Foxhall Village, a wooded section above Georgetown near the Potomac River has been special ever since Harry K. Boss, a local builder, returned from England in the mid-1920s and set about replicating the English town of Bath. That something special -- a cluster of homes and businesses that feature the brick, stucco, and half timbers of their English Tudor ancestors, and yet offer unique architectural differences -- will be celebrated between 1 and 6 p.m. Sunday by the Foxhall Community Citizens Association, highlighting the golden anniversary of the community.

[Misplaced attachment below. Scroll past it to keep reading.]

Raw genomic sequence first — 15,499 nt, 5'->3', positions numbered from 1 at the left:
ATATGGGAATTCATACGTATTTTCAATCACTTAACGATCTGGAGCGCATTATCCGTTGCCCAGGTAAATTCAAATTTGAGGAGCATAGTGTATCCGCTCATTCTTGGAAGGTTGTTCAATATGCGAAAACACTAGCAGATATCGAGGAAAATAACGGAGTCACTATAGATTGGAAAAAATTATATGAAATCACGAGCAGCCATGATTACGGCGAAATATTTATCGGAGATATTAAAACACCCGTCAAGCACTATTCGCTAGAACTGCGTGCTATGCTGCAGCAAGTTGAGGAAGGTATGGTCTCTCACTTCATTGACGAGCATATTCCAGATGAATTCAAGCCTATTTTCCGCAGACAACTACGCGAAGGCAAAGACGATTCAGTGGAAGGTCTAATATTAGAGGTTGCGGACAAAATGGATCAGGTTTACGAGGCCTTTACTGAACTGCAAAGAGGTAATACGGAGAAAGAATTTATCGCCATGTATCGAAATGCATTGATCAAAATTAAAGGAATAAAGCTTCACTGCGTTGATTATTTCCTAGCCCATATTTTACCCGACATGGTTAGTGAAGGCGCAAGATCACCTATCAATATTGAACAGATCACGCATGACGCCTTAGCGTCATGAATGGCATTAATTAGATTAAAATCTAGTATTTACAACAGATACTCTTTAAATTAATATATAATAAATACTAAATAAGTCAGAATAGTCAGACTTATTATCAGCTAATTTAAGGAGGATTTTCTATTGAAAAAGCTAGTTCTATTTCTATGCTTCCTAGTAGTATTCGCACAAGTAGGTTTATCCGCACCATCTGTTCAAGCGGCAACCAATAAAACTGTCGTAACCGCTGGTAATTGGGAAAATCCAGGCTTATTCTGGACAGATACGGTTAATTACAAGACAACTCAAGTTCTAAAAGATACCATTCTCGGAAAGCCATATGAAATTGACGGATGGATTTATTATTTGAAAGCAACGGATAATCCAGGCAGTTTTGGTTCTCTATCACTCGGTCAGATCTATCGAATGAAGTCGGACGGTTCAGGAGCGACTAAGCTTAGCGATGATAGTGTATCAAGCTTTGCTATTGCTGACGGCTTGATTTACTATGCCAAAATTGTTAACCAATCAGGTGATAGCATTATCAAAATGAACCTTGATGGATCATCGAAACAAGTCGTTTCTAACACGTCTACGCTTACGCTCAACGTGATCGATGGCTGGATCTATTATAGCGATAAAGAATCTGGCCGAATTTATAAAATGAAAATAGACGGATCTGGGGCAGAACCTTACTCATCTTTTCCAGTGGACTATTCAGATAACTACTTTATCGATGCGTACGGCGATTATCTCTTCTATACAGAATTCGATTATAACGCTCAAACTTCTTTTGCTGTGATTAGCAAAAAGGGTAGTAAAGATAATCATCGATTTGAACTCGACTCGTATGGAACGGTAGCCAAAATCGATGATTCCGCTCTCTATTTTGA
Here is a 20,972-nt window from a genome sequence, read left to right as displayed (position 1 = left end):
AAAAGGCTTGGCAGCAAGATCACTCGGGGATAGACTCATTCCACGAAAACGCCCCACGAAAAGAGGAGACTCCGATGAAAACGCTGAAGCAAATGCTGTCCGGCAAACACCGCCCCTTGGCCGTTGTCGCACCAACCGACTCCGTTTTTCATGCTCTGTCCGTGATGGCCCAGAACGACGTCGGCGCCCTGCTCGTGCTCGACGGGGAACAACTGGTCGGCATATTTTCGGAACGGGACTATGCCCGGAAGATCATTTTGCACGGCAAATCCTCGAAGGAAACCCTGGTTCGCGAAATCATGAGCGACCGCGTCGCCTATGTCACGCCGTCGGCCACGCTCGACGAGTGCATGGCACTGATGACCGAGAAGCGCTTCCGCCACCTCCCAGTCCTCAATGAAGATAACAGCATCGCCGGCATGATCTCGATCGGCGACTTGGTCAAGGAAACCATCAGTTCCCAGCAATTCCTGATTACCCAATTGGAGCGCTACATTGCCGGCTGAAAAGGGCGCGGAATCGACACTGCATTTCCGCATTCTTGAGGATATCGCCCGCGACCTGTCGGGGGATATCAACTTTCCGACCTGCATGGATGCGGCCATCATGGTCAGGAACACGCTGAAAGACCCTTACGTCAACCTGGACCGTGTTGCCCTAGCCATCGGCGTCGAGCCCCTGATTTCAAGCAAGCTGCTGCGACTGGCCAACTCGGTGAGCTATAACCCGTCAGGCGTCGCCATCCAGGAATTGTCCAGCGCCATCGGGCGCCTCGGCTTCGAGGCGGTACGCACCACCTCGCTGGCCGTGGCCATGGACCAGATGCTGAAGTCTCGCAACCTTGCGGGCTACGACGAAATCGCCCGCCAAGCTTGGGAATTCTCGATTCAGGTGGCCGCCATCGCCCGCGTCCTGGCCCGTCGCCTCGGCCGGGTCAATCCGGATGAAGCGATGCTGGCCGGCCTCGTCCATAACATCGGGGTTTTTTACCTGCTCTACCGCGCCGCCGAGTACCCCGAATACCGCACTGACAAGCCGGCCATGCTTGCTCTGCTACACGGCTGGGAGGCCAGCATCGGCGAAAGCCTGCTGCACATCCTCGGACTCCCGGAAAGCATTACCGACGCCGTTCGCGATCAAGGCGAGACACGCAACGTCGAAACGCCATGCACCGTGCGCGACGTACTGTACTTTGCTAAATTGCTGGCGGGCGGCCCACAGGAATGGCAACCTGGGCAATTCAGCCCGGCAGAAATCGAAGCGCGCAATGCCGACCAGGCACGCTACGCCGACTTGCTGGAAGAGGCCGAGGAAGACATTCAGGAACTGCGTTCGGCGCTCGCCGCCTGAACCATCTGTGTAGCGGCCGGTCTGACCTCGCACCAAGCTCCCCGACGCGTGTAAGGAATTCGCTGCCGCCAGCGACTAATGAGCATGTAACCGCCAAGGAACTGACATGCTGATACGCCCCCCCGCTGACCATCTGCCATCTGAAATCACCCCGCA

Tickets for a house tour and block party are available for $3 to residents of the Foxhall area and $6 for non-residents.

The homes tour will begin at 1 p.m., followed by the block party on Greenwich Parkway at 3 p.m. The tour will visit seven homes in Foxhall Village and Colony Hill, some that have been maintained as they were designed in the 1930s and others that have been renovated to incorporate skylights, open space and modern design.

The homes, which originally sold for $10,000 to $24,000 when they were built 50 years ago, now cost an average of $136,000. The community, designed by Boss and James E. Cooper, a Washington architect, was named after an Englishman who owned an iron foundry in the area.